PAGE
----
Of note, a recent dermatologic review examined the use of topical milk thistle as a protectant against ultraviolet (UV) radiation and concluded that it may fall into the category of a botanical cosmeceutical with antioxidant properties that might offset the effects of skin aging and skin cancer.[17]

Milk Thistle for Liver Disease: What Does the Data Support?

Four systematic reviews examined the efficacy of milk thistle for the treatment of liver diseases, in particular, alcoholic liver disease and hepatitis B and C.[18-21] In one review, overall mortality for all chronic liver diseases studied in 14 trials was not reduced and there were no improvements in liver function by histology or biochemical testing that were of clinical significance.[18] The investigators recommended more definitive trials to examine efficacy. In the other reviews, based on high-quality trials, milk thistle did not influence the course of alcoholic or hepatitis B or C disease by outcomes of mortality and histology, but it had the potential to affect liver injury, with improvements seen in liver function tests after acute injury.[19-21]

A recent randomized, placebo-controlled clinical trial assessing the effects of silymarin on acute hepatitis (defined as alanine amino transferase levels higher than 2.5 times normal), mostly due to acute viral hepatitis, used 140 milligrams (mg) of silymarin 3 times daily and reported quicker resolution of symptoms of biliary retention and reduction in indirect bilirubin, but not other LFTs, over 4 weeks.[22] Another recent study suggests that a mixture of Silybum marianum and Aloe vera was protective against carbon tetrachloride-induced acute hepatotoxicity and liver fibrosis.[23]

What to tell your patients. The National Institutes of Health’s National Center for Complementary and Alternative Medicine (NCCAM) provides patient information on the use of milk thistle for hepatitis C.[24] It emphasizes the lack of definitive evidence for its efficacy in treating hepatitis C and urges patients not to replace conventional medical therapy with milk thistle.

Preparations, Dosage, Side Effects, and Contraindications
Milk thistle capsules, tincture, and powder are standardized to contain 70% to 80% silymarin, but different preparations may vary in terms of bioavailability. Chromatographic methods have been used to identify its active ingredients to satisfy Good Manufacturing Practices.[2] It is considered safe at doses up to 1500 mg daily and for treatment durations of up to 41 months.[25] No significant interactions or contraindications have been reported for milk thistle use.[26] Adverse effects are uncommon, with the most commonly reported being mild gastrointestinal disturbance, including a laxative effect.[15]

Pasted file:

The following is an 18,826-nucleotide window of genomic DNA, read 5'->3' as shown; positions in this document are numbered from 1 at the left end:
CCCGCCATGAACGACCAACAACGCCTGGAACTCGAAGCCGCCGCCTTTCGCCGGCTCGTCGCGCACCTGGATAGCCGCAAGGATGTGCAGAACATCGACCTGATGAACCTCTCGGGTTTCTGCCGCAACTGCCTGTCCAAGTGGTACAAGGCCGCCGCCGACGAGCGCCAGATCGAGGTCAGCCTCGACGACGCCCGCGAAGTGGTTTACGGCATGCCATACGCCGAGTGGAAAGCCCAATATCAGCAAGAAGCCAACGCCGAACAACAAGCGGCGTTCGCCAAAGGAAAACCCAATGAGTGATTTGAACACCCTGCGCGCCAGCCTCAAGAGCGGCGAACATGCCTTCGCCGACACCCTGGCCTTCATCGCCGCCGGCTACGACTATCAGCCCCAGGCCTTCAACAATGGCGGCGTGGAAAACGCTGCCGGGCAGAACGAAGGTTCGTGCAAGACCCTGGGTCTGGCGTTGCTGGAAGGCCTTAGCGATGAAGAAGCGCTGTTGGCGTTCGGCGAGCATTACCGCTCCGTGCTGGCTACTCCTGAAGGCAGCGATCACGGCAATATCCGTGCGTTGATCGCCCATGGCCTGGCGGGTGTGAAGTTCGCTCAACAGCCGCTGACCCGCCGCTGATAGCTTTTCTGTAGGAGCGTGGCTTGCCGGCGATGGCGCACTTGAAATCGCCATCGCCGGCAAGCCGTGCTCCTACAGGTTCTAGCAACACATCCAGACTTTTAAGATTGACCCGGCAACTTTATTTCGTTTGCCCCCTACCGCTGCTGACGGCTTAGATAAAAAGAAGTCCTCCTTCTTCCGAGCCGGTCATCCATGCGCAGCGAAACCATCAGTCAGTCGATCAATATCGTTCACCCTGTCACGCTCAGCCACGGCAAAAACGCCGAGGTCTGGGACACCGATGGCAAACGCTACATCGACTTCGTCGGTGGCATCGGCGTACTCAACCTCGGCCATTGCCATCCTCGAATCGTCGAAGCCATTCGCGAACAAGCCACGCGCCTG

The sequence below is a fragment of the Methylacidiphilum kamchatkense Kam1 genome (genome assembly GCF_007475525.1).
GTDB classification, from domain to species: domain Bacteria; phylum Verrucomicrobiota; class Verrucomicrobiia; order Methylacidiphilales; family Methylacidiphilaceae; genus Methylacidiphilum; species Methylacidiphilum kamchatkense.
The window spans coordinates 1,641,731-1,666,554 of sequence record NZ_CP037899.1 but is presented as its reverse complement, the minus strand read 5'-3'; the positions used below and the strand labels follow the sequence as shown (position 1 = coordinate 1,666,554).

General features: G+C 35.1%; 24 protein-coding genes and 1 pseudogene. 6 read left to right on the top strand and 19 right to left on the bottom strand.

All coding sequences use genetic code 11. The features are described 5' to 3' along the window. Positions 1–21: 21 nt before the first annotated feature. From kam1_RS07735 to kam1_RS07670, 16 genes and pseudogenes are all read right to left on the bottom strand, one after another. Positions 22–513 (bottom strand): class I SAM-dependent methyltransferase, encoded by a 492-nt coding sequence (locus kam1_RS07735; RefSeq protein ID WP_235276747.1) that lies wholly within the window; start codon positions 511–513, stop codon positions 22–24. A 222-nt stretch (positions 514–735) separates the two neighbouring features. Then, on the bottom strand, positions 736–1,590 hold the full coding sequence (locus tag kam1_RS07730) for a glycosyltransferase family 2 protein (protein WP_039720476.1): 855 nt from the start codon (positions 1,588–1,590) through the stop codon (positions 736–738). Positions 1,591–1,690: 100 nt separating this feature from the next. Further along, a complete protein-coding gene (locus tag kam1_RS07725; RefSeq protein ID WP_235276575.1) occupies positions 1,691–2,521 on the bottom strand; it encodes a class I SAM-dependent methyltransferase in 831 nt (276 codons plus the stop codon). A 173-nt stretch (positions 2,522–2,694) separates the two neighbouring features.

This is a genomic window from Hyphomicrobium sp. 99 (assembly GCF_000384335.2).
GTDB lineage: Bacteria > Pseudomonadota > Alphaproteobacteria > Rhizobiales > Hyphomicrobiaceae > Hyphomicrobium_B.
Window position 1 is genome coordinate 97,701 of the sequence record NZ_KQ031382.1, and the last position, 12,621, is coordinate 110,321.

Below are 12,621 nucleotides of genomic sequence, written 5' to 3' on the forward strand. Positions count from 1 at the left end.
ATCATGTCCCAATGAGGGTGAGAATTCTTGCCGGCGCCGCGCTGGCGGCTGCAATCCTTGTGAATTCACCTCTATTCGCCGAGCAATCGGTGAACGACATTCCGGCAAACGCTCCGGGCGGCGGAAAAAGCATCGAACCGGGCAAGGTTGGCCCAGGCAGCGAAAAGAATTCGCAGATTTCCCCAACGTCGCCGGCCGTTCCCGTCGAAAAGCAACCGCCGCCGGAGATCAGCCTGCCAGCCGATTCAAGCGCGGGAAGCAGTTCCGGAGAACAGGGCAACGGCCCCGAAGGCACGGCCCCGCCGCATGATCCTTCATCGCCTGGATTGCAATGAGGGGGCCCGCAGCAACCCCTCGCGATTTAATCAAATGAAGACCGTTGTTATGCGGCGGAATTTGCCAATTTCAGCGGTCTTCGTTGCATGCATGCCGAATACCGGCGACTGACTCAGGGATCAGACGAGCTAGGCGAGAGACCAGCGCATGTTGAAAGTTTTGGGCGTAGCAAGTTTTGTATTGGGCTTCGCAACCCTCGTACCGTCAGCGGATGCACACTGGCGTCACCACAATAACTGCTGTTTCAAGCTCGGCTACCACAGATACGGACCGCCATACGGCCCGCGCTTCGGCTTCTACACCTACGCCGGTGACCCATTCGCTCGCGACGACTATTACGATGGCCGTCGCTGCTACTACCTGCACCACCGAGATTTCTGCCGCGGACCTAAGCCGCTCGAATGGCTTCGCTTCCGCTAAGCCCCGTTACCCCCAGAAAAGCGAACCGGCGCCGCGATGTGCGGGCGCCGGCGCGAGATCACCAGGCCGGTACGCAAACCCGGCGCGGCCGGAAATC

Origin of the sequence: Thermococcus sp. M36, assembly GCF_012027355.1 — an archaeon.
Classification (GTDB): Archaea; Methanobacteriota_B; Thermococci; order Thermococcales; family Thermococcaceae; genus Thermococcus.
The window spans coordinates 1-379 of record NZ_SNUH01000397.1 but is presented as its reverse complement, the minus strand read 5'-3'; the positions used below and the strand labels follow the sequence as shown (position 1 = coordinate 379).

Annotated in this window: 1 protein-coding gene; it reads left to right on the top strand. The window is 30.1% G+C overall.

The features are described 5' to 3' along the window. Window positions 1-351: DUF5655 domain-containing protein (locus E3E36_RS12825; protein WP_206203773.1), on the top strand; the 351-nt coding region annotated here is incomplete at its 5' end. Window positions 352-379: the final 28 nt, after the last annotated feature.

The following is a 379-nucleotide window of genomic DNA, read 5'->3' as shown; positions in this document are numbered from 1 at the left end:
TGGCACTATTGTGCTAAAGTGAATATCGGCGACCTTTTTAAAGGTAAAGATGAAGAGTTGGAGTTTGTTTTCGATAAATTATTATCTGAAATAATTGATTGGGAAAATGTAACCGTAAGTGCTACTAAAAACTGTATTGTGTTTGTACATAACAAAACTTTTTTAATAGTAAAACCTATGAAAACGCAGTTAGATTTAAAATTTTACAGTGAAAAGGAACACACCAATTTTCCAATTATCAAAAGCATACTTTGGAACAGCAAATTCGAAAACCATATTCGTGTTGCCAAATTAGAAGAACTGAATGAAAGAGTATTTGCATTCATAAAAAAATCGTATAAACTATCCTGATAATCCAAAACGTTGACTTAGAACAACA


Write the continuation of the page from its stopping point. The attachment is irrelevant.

There is insufficient data on its use in pregnancy and lactation; therefore, it is not recommended for women during these times.[2,3]

Suggested doses in standardized preparations for cirrhosis and acute toxin-induced hepatotoxicity range from 160 to 800 mg daily by mouth. For chronic hepatitis, suggested doses range from 160 to 480 mg daily in silybin equivalents and 420 mg daily in 3 divided doses for silymarin.[2] The preparations Legalon® (containing silymarin), Nature's Way® Thisilyn, and Standardized Milk Thistle Extract Maximum Absorption Formula 2X have been used in clinical trials. Silymarin is also found in some moisturizers for photoaging (for example, RosaCure+ and SkinCeuticals Antioxidant Lip Repair.[17]

In summary, there is ample evidence from animal models for the antioxidant, anti-inflammatory, and antitoxin action of milk thistle, but limited up-to-date clinical evidence from high-quality randomized trials that milk thistle and its components offer significant benefit in the treatment of liver diseases including acute hepatitis and cirrhosis. The clinical benefits that have been demonstrated are of limited magnitude and significance. There are no studies documenting its efficacy in protecting against acute effects of alcohol intoxication or any evidence to suggest that it can reduce one’s appetite for alcohol. A recent review of an integrative medicine strategy for alcohol abuse advocates a balanced holistic approach that includes[1]:

Nutritional counseling;
Healthy lifestyle;
Judicious use of supplementation with B vitamins, probiotics, zinc, and carnitine, as well as botanical products such as milk thistle; and
Acupuncture and mind-body therapy.